Positing a rule of laws instead of men, the provisional government must live within the cage of high-minded principle, addressing its remarks to the imaginary figure known as the informed citizen or the thinking man, a superior being who detests superficial reasoning and quack remedies, never looks at Playboy, remembers the lessons of history, trusts Bill Moyers, worries about political repression in Liberia, reads (and knows himself improved by) the op-ed page of the Wall Street Journal...
It is the provisional government that demands the breaking off of trade with China (on the ground that the Chinese shoot political prisoners and make copies of Tom Cruise movies); it is the permanent government that ignores the demand on the ground that too many American manufacturers have become dependent on cheap Chinese labor. The provisional government proposes a constitutional amendment to make abortion a crime against the state; the permanent government discounts the proposal as both foolish and impractical. The provisional government passes mandates for racial preference and affirmative action; the permanent government hires whom it chooses to hire. The provisional government undertakes to guarantee health insurance to every family in America; the permanent government decides the gesture is too expensive.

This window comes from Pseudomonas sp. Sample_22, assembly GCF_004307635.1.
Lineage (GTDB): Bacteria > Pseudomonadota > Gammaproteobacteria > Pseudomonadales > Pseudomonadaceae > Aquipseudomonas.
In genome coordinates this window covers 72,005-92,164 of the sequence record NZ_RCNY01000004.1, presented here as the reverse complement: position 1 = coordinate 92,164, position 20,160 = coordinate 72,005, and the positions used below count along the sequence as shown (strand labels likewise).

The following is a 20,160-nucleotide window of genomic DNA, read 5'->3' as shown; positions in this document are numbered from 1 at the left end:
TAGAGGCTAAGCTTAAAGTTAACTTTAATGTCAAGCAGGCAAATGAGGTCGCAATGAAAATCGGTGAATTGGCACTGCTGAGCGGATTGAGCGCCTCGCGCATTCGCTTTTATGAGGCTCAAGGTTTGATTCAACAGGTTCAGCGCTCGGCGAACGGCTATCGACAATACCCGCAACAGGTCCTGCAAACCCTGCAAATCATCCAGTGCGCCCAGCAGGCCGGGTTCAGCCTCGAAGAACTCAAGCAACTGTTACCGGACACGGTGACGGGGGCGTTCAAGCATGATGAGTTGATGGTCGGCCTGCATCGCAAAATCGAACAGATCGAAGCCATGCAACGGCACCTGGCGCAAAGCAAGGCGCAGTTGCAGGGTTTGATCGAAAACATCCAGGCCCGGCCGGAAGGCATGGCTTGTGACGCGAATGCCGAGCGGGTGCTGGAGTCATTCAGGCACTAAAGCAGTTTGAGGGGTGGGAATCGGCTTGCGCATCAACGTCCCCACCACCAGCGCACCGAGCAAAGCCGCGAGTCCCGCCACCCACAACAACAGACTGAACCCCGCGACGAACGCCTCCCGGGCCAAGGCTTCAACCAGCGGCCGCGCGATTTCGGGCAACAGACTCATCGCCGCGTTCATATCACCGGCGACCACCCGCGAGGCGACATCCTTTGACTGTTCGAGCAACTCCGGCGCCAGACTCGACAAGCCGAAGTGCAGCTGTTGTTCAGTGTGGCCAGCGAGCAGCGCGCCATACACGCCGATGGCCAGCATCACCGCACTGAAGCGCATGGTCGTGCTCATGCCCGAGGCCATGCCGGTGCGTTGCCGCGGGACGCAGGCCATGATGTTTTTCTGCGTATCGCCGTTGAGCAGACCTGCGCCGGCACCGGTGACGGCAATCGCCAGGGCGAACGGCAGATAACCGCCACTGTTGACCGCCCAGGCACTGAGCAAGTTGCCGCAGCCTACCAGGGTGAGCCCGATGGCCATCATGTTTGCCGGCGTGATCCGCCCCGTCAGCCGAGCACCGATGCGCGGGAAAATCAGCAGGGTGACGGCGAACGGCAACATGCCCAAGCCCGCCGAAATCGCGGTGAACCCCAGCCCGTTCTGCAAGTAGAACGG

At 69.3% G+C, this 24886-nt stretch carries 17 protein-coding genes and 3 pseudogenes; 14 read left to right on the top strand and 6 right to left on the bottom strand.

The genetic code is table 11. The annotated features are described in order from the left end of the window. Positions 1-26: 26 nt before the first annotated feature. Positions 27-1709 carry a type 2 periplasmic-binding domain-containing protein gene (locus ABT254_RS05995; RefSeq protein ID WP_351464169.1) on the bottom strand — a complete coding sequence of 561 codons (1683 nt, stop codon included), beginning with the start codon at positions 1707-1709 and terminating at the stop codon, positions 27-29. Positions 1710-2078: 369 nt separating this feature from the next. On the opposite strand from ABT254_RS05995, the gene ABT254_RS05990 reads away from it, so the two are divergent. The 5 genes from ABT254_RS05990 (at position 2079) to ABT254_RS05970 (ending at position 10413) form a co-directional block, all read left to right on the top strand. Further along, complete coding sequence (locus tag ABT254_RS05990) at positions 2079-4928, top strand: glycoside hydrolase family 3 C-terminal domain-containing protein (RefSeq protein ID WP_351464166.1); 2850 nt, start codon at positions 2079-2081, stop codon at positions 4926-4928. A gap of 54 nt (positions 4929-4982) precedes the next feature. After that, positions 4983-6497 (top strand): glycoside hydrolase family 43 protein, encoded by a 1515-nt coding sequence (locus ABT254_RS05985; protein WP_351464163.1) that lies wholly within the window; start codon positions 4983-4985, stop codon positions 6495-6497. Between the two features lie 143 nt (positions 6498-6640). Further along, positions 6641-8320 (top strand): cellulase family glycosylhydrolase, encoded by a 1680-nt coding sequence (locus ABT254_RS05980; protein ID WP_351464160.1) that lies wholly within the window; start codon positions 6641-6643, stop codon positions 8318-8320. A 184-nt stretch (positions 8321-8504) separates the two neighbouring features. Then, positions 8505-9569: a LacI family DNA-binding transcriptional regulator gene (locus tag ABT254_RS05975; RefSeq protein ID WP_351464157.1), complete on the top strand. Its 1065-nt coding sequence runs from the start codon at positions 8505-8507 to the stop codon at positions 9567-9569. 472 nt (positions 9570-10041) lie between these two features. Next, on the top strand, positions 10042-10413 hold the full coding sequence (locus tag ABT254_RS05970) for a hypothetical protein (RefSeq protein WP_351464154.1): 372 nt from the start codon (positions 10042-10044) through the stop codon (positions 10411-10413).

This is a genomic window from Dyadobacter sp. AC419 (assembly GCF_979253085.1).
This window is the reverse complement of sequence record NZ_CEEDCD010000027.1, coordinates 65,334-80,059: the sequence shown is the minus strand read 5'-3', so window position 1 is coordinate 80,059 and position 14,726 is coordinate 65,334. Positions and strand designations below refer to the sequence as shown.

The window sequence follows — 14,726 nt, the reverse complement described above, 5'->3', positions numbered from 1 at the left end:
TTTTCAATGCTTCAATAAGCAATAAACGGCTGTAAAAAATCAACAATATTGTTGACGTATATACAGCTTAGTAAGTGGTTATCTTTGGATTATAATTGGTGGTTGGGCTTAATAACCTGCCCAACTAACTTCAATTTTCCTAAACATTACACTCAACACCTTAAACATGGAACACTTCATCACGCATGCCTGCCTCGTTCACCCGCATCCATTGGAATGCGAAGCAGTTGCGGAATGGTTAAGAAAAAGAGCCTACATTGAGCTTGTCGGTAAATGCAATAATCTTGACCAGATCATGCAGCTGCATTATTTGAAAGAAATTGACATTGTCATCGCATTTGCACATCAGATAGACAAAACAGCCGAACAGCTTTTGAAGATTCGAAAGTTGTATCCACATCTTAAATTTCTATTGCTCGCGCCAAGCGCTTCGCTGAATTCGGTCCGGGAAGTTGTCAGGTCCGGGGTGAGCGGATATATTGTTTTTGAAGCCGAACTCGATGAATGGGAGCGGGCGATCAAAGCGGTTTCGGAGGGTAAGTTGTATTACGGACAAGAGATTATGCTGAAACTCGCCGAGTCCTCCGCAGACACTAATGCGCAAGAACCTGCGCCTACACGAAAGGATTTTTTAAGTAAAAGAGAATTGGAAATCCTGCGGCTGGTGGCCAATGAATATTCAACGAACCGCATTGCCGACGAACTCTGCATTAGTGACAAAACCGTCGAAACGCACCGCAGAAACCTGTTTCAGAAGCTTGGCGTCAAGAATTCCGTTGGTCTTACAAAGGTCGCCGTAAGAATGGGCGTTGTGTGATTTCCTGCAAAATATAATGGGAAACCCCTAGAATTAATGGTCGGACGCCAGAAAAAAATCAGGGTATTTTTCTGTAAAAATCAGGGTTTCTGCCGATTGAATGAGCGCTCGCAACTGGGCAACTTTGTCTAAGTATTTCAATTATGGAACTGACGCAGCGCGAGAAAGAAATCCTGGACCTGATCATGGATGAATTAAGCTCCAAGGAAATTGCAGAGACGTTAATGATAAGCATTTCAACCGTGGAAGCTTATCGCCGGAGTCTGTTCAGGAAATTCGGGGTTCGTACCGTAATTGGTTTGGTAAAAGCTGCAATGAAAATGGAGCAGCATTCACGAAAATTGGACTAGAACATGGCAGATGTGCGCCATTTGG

Apart from the signal instance of Stalinism, it's hard to think of a historical movement which has more squalidly betrayed its own revolutionary origins [than Christianity]. Christianity long ago shifted from the side of the poor and dispossessed to that of the rich and aggressive. The liberal establishment really has nothing whatsoever to fear from it and everything to gain. For the most part, it's become the creed of the suburban well-to-do, not the astonishing promise offered to the rifraff and undercover anti-colonial militants with whom Jesus himself hung out. The suburbanite response to the anawim, a term which can be roughly translated into American English as 'loser,' is for the most part to flush them off the streets.